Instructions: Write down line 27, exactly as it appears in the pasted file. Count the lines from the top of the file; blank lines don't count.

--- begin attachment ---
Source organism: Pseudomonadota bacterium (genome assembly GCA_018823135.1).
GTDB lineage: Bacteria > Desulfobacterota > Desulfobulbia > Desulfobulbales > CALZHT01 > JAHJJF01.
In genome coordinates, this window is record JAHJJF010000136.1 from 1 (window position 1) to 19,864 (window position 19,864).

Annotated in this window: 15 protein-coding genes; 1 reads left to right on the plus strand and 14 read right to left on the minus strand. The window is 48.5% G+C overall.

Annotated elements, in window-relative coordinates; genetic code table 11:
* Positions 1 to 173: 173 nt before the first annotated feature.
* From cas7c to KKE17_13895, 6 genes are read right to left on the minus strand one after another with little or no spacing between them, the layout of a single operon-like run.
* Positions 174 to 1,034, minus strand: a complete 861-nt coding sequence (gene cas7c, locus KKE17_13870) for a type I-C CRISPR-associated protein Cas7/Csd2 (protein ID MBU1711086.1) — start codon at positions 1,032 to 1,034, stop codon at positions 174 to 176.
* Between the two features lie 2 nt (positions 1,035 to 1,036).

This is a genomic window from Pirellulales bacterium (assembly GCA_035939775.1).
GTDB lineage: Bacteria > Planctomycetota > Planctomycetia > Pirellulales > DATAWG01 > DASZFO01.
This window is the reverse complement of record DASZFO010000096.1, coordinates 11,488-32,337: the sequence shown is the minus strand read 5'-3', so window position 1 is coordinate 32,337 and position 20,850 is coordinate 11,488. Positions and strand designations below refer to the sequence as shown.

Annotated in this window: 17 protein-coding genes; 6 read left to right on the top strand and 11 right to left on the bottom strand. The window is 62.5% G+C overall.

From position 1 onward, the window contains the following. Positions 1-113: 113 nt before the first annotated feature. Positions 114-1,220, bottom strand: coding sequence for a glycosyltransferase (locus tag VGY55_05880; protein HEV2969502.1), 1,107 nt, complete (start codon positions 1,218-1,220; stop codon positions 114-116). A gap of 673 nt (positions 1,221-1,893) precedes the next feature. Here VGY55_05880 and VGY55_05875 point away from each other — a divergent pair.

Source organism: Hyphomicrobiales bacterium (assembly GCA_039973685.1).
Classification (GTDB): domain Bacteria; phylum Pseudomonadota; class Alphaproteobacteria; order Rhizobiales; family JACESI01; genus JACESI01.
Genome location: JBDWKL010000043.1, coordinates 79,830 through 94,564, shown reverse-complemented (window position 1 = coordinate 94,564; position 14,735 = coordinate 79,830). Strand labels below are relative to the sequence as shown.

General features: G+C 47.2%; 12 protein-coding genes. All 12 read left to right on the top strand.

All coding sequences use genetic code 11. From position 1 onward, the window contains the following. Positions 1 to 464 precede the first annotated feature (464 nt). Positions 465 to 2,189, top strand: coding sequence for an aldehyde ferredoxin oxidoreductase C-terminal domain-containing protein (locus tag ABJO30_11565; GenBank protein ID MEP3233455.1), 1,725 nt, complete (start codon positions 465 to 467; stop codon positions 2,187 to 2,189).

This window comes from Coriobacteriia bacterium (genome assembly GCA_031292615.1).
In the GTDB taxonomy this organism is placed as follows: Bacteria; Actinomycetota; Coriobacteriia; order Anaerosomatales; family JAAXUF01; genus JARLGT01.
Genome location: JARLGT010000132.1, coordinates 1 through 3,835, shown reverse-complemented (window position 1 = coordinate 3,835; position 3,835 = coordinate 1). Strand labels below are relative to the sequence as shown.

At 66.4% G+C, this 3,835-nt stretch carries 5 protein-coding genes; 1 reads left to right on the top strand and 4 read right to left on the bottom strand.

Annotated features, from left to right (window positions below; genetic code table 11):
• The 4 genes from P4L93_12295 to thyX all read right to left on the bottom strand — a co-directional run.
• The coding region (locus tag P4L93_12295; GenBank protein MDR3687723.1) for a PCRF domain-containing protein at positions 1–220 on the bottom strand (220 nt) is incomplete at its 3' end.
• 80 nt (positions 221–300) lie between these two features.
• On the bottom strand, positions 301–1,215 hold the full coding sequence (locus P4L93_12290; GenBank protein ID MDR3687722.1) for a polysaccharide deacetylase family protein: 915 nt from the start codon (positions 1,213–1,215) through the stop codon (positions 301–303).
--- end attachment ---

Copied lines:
• 80 nt (positions 221–300) lie between these two features.